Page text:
Case In Point: Building a Web Business Doesn't Have To Cost a Fortune
Posted Wednesday, July 14, 2004
Ask Bobette Kyle about building a Web business on a small business budget, and you'll be amazed what she'll tell you about planning and coordination. She's agreed to talk with us today and to share a little of her wealth of knowledge.
Ask Bobette Kyle about building a Web business on a small business budget, and you'll be amazed what she'll tell you about planning and coordination. By getting to the heart of the online business structure, Bobette saves small businesses lots of time and money. She's agreed to talk with us today and to share a little of her wealth of knowledge.
KARON: Hi Bobette. I'm excited about our time together.
BOBETTE: Thanks, Karon. Me, too!
KARON: I've read your book, and can't believe the depth of information you've included. You cut through the fluff and get right down to the hard-core information. But the title had me curious. Tell me why you chose the name "How Much for Just the Spider"?
BOBETTE: Well, just like a spider plans and implements it's web, a Web-based business also has to develop a marketing plan before implementing a Website.
The title alludes to the need for cost effective planning and marketing tools. Small businesses want or need to do a lot of work themselves so they look for ways to inexpensively acquire "Just the Spider" (i.e. the know-how) to create and implement a marketing plan.
KARON: Ahh! Good play on words. And very true, too. I know I've spoken with many new online business owners think if they build a site, people will automatically flock to it. We both know this is simply not true. It takes a lot of planning and marketing to operate a profitable site. What do you consider to be the first, and most fundamental, step?
BOBETTE: So true, Karon. And many existing online businesses are still struggling because of lack of planning. The step I consider to be most "foundational" for business owners is understanding their industry, their competition, and the customers they want to attract. These things drive decisions all the way down the line and mold the marketing plan.
KARON: I couldn't agree more! Anyone whose known me for any time at all will tell you how I preach about knowing your target audience.
BOBETTE: Exactly! These three things affect the whole business model, how the site is put together, what kind of content it contains, and strategies for marketing the site. Before going any further in your planning, take the time to get as much information as you can about your industry, competition and customers.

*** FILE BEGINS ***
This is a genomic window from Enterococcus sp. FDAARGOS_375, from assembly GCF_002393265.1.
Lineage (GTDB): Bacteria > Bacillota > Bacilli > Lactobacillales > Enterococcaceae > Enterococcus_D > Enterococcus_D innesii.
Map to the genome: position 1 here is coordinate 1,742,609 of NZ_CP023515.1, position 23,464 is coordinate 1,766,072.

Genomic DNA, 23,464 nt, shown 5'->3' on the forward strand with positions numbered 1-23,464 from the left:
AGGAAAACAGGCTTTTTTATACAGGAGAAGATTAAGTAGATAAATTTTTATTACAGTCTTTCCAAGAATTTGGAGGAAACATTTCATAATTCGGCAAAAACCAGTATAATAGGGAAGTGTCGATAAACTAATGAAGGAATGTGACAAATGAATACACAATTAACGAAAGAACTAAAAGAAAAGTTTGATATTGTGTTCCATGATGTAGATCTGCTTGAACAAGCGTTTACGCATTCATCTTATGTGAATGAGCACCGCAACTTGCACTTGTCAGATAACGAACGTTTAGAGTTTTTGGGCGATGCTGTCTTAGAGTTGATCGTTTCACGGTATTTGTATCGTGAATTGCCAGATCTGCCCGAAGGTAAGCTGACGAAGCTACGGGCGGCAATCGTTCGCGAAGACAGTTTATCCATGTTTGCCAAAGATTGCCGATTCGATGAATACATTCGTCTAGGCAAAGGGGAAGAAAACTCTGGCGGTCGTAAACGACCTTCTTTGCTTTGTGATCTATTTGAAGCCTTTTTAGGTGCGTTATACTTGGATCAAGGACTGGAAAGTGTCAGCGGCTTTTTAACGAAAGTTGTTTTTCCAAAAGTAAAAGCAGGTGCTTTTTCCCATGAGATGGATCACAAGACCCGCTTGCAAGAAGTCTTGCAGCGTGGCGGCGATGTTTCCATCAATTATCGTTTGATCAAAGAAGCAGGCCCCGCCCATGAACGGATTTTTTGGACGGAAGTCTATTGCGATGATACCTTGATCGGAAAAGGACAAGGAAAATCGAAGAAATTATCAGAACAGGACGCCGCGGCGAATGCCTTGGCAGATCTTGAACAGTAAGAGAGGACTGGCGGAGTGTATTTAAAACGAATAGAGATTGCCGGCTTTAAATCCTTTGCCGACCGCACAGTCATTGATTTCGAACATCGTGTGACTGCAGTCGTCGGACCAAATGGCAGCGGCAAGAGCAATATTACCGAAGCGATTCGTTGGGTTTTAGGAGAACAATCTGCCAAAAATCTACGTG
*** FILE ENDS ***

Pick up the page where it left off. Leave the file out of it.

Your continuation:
KARON: But that's not all there is to it, right? Throughout your book I noticed the wonderful job you did of outlining and explaining the various tactics a site owner could choose when implementing the steps of planning. What works best in actually choosing the most appropriate tactics for an individual site?
BOBETTE: There are a lot of tactics out there. Many site owners cannot decide which ones will work, so they give most of them a try to "see what sticks." Mostly, this approach fails because it spreads resources too thin and implementation suffers.
KARON: So how do we narrow the field?
BOBETTE: Instead of doing everything, I recommend that site owners choose tactics according to how well the tactic "fits" their business. The most appropriate tactics are those that support their site goals and marketing strategies.
KARON: So, again, planning comes into play. You have to know what you want the site to accomplish and who you want to attract before choosing your tactics. and what about business startups that don't have a lot of cash? Is there a way to develop a successful site in stages, as more money becomes available?
BOBETTE: Yes... business owners can implement the most inexpensive tactics first. Then, as more money becomes available, allocate it to the tactics they think are most likely to achieve site goals.
KARON: True, and this gives them time to test marketing tactics, copy and other elements before getting in too deep. After all, advertising can get quite expensive sometimes.
BOBETTE: Yes, it sure can. In fact, paid advertising is sometimes a hazard for new businesses. In a quick attempt to increase sales, site owners are tempted to "whip up" an ad themselves and randomly blast the Internet with advertisements. That approach is often a waste of money.
KARON: I've seen that many times. It's usually followed by a period of high bills (from all the ads) and low sales because none of the ads were targeted or tested.
BOBETTE: You're right. So before spending a lot of money on advertising, I would recommend site owners start by paying serious attention to the ad copy. Once they have effective copy that compels their target customers to respond, *then* it is time for an advertising campaign.
KARON: That's another thing I've noticed - and something I was guilty of... being in a hurry. Planning and implementing takes time.
BOBETTE: Nothing could be truer. However, when you lay a good foundation your chances of success increase dramatically!
KARON: Thanks, Bobette! You've given us a great reminder that planning is never wasted.
BOBETTE: My pleasure, Karon!
Bobette Kyle's latest book "How Much for Just the Spider" provides step-by-step information that helps small businesses plan and market their sites for success. Filled with examples and resources, this book is a must-have for any online business owner. Find it at most online book stores, or at (http://WebSiteMarketingPlan.com/bookinformation.htm).
About the Author
Karon is Owner and President of Marketing Words, Inc. who offers targeted copywriting, copy editing & ezine article services. Visit her sites at (http://www.marketingwords.com/) and (http://www.copywritingcourse.com/).